Arlington, TX — O’Shae Terry and his friend were stopped in September 2018 by Arlington police officer Julie Herlihy because the temporary tag on Terry’s vehicle had expired. Officer Bau Tran would also respond to the stop, and ten minutes later, he would shoot and kill Terry. Now, Tran is being granted qualified immunity by the Fifth Circuit Appeals Court because jumping onto a moving car and killing the driver is “reasonable.”
The incident happened on September 1, 2018 in broad daylight. Terry hadn’t gotten in his new license plate yet, so he was targeted for revenue collection by officer Herlihy. When officer Tran showed up, however, he smelled marijuana and a stop for a ticket turned into a search for a plant.
According to the court’s decision:
A City of Arlington police officer pulled over O’Shae Terry and his passenger, Terrence Harmon, for driving a large SUV with an expired registration tag. The officer approached the car and asked Terry and Harmon for identification. After taking their information, the officer advised them that she smelled marijuana coming from the car and, as a result, had to search it. In the meantime, another police officer, Defendant Bau Tran, arrived on the scene and approached the car from the passenger’s side next to a curb. While the first officer went back to her patrol car to verify Terry’s and Harmon’s information, Tran waited with the two men. Tran asked them to lower the windows and shut off the vehicle’s engine, and Terry at first complied. Dashcam and bodycam videos capture what happened next.
After some small talk, Terry started raising the windows and reaching for the ignition. Tran immediately shouted “hey, hey, hey, hey,” clambered onto the running board of the SUV, and grabbed the passenger window with his left hand. Tran reached through the passenger window with his right hand and yelled “hey, stop.” Tran retracted his right hand and rested it on his holstered pistol. Then Terry fired the ignition and shifted into drive. Just after the car lurched forward, Tran drew his weapon, stuck it through the window past Harmon’s face, and shot 5 rounds, striking Terry four times.
Instead of simply stepping off the vehicle—knowing he had all of Terry’s information and could’ve followed up with him later—officer Tran pulled out his gun, stuck it into the vehicle and started shooting Terry.
The car had moved forward for just one second before Tran began firing the first of five shots. Because Tran’s poor decision making led to him holding on to the car, the court claims that Tran thought his life was in danger and therefore, killing Tran was “reasonable.”
Indeed, what came next illustrates the danger Tran faced. Several seconds after Tran shot Terry, while the SUV was still moving, Tran fell off the running board and into the busy street.
Moreover, as Tran tumbled across the asphalt, the car’s rear tires nearly overran his limbs.
The court failed to mention that the car tires only nearly ran over Tran — because Tran killed the driver and no one was at the wheel, causing the vehicle to run out of control.
Highlighting the ridiculous nature of qualified immunity for police is the fact that in 2019, Tran was charged with criminally negligent homicide. Those charges are still pending, yet the Fifth Circuit is already claiming Tran did nothing wrong.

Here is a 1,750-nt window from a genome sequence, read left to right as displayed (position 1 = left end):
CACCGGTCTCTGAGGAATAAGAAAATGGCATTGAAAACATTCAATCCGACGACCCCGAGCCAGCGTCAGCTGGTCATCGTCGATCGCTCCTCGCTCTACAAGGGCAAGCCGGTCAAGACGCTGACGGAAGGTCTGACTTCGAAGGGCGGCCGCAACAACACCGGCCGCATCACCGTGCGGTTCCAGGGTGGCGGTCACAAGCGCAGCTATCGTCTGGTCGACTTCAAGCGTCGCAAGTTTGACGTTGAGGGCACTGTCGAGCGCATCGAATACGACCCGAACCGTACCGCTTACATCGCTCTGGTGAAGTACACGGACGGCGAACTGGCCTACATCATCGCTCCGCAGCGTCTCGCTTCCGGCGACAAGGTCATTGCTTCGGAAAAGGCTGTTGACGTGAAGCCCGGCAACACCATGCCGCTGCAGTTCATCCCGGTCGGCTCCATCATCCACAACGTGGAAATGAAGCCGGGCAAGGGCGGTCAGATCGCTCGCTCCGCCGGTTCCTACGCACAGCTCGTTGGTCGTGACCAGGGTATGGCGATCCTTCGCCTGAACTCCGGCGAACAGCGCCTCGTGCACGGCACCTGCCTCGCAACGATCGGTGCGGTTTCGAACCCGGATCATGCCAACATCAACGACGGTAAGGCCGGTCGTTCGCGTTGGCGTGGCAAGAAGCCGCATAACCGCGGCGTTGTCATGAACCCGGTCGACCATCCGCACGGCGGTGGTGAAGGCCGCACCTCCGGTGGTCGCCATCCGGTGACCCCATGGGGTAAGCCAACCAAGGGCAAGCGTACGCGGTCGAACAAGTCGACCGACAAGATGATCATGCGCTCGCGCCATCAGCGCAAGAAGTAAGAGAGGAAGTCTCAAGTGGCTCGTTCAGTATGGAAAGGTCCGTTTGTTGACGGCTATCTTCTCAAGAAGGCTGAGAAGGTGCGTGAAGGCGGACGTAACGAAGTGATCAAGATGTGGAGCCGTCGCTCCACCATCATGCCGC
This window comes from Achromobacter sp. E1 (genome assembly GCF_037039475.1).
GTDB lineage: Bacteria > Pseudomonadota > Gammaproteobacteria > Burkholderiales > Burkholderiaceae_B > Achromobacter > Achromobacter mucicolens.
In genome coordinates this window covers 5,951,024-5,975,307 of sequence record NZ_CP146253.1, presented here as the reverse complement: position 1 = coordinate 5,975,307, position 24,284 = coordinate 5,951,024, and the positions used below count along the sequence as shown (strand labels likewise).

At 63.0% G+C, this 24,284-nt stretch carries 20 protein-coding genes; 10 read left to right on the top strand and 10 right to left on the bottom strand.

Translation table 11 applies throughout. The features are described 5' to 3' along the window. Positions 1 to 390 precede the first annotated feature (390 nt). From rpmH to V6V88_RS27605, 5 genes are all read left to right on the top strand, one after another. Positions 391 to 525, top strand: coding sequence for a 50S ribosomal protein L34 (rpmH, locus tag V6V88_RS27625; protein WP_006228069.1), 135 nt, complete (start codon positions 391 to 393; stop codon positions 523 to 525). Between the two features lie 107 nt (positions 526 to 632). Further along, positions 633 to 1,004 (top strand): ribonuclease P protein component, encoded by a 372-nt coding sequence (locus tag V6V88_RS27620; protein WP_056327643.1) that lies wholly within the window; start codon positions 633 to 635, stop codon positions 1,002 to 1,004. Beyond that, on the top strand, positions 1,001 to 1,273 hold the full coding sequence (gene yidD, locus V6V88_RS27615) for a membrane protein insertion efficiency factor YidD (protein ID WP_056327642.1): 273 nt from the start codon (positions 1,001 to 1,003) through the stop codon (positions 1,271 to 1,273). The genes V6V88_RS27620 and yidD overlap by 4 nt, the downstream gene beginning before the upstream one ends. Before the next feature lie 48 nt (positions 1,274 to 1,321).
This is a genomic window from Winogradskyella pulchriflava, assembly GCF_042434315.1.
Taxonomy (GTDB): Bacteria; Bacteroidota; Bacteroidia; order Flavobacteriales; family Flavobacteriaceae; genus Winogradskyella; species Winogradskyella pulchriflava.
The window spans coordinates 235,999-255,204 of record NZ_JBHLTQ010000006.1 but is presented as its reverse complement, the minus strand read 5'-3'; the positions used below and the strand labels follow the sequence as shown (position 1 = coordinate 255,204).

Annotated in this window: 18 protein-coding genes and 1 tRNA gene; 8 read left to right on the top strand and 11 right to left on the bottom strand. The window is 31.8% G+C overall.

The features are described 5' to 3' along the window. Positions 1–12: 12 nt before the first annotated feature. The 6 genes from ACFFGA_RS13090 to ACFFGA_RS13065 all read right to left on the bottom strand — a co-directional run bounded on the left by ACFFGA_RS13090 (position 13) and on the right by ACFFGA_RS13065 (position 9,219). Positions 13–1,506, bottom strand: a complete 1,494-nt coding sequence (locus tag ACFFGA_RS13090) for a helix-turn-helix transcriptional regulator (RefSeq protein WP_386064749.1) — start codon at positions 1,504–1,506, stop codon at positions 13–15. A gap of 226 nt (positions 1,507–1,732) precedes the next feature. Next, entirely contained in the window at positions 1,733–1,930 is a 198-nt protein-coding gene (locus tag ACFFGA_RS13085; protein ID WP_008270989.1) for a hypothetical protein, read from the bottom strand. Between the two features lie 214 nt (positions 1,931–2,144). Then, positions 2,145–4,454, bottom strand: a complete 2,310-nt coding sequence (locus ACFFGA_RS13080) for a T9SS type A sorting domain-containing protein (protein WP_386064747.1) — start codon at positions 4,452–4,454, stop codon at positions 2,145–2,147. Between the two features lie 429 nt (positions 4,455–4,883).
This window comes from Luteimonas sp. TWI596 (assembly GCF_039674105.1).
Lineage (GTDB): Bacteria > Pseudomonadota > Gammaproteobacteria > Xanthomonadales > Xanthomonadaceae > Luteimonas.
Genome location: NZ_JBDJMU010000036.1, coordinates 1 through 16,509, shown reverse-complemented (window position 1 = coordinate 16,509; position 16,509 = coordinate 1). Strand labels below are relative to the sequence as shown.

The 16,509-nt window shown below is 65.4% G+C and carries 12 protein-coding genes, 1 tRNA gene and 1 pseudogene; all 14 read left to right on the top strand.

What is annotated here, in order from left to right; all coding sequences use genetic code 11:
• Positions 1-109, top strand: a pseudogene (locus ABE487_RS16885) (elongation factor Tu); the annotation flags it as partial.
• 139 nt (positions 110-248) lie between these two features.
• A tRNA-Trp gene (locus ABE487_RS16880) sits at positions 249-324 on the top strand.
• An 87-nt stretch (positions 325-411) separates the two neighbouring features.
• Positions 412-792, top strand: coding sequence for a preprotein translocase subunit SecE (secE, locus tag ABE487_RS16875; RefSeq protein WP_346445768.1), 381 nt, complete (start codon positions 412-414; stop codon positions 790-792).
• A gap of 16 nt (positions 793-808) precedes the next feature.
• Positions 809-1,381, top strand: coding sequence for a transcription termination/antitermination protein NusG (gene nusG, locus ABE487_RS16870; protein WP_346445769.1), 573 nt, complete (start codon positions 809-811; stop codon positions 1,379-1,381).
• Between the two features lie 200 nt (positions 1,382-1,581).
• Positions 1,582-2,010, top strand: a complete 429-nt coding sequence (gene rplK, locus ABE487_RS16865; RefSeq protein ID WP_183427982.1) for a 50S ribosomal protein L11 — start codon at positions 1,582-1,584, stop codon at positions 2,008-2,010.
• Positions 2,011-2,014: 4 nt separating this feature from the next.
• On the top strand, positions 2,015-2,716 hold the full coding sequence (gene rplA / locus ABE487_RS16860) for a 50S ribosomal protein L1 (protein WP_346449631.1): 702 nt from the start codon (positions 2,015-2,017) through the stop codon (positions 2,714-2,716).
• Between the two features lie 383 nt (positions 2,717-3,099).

Naturally, the attorney provided by the police union for Tran thinks the charges are a travesty of justice and the cop should’ve been able to murder Terry with impunity.
“Obviously we’re disappointed that he was indicted,” said attorney Randy Moore. “Things happened pretty quickly and once the driver made the decision to roll up the window and drive away, then that limited the options that the officer had.”
Moore apparently thinks that Tran’s only other option was murder.
When asked why Tran didn’t just let Terry drive off since police had his name and license plate, and could’ve found him later, Moore gave a ridiculous response.
“There’s an inherent flaw in that opinion” and said that if Tran allowed Terry to leave the scene, a pursuit could have started or a crash may have happened.
“He was shot because the officer felt his life was in danger during the commission of the felony,” Moore said, according to the Star-Telegram.
But Moore doesn’t actually know that there would have been an accident, or a pursuit. This was over a stop for an expired sticker and the smell of weed. Terry hadn’t harmed anyone and was simply suspected of possessing marijuana and had an expired government sticker. Had Terry lived in Colorado or Washington State, or one of the other states in which marijuana is legal, he’d likely still be alive today.
“No family, no mother or father should have to go through anything like this,” said Terry’s mother Sherley Woods.
Terry’s best friend, Terrence Harmon, who was in the passenger seat as Tran killed Terry is also heartbroken.
“I think about him every day, every day, not a day goes by where I don’t think about him,” Harmon said. “But as I’m going, I’m learning to live with it.”
“He said he had marijuana in the car, marijuana was later found in the car,” attorney Lee Merritt said. “He had an expired tag. He pulled off from a stop that he shouldn’t have pulled off from. We expect law enforcement officers to come into contact with people who are breaking the law, and this was a situation where O’Shae made several mistakes. None of those mistakes should have been fatal.”
We agree. As you watch the video below, remember that Terry was unarmed and merely trying to drive away from police. Yes, this decision was not well thought out, but his mistake should’ve never been the death sentence that it turned out to be.